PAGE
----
October 27, 2011
All Alpha Delta Delta website has been redesigned.
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Alpha Delta Delta was founded
In 2000 in what began as a cute observation that the initials for Attention Deficit Distorder spelled out a perfectly reasonable Fraternity name. Soon afterwards I thought that maybe I could use this to help my son.
In the Beginning:
In 1989 I had a second son, and as with most parents of children with special needs it became obvious very early that he would need more help than was necessary for the other children in the family in order to get him ready to succeed in school. I didn't know it at the time, but this would be the beginning of a long journey. He was a happy child, always on and always wanting to play. As soon as he was able to stand, he loved to jump off of things, and he loved to take things apart. These two things seemed to keep me quite busy, but after all, he is a boy and it is to be expected he would be curious and energetic.
After a couple of years I put him in pre-school, and very soon I was being called to come and pick him up because he was hitting other kids, pushing them off of slides and swings, or getting out of the yard and running out into the street after a ball. I would have to pick him up and take a day off work every week. He was soon being asked not to return. I could not keep him in the same daycare for longer than six months, and I was in danger of losing my job. I had never heard of a kid being kicked out of pre-school before, let alone so many of them.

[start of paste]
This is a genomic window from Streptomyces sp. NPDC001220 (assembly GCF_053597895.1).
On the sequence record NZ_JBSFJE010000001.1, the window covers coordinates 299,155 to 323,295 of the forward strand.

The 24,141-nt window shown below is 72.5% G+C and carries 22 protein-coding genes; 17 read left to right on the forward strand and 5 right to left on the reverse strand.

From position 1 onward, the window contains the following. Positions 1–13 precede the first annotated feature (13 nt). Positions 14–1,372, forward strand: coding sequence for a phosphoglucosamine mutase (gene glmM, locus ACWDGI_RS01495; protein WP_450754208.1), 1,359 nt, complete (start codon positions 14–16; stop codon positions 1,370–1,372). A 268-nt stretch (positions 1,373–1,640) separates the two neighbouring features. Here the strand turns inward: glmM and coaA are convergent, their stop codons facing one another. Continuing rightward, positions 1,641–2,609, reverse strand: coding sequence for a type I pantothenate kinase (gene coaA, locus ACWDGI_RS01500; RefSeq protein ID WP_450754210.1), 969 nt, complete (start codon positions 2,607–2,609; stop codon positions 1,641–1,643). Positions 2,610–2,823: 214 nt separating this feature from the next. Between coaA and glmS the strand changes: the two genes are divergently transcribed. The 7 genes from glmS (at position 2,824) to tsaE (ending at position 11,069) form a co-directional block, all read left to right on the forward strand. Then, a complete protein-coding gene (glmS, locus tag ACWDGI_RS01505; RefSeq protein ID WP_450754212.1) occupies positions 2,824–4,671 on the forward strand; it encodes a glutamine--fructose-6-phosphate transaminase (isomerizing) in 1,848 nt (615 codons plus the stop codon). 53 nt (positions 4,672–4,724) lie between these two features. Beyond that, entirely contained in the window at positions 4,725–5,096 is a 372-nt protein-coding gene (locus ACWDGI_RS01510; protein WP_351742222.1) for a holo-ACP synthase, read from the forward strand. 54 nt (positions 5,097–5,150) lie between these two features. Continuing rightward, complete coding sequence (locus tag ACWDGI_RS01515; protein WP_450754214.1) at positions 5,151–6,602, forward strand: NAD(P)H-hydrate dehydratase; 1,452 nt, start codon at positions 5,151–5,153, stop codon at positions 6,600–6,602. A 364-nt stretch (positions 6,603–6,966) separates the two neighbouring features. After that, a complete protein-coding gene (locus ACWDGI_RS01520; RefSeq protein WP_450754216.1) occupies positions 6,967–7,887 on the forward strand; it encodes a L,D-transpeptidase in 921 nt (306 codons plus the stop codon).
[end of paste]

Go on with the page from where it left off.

Luckily kindergarten saved us, for surely they would know how to help him-- or so I thought. Soon they too were calling me every week asking me to pick him up. How can I go on like this? The kindergarten began using a volunteer to spend almost all her time with him keeping him occupied and in line with the behavior policies of the school. He was not a bad kid, nor unhappy or rebellious. He was just always into things, and playing rough with others, which was against school policy. He would also pack his pockets full of rocks or tanbark or bottle caps or anthing else he would find on the ground. His pockets were bulgeing so much I though not a speck of dirt more would fit. He was not a bad kid-- just different.
The first grade was worse. They didn't have a person they could dedicate to keeping him engaged and in line. Again I had to come and pick him up after work. I thought the school system was supposed to know how to handle children. He would not want to participate and when prodded, would hide under his desk and stay there for hours. It was at this time one day when I was taking my son out of class that a teacher followed us into the hallway and she whispered the letters A, D, D.
I didn't know what to make of this. What did she mean? And what was up with that knowing smile? What did she know that I didn't. I began to read a about ADD. We moved and my son got another school. I decided to wait and see if anything was going to be different at this school, even though I wasn't very hopeful, after all, he had been noticed to be difficult at about a dozen different institutions, so putting the blame on them was not going to fly. But It couldn't hurt to hope.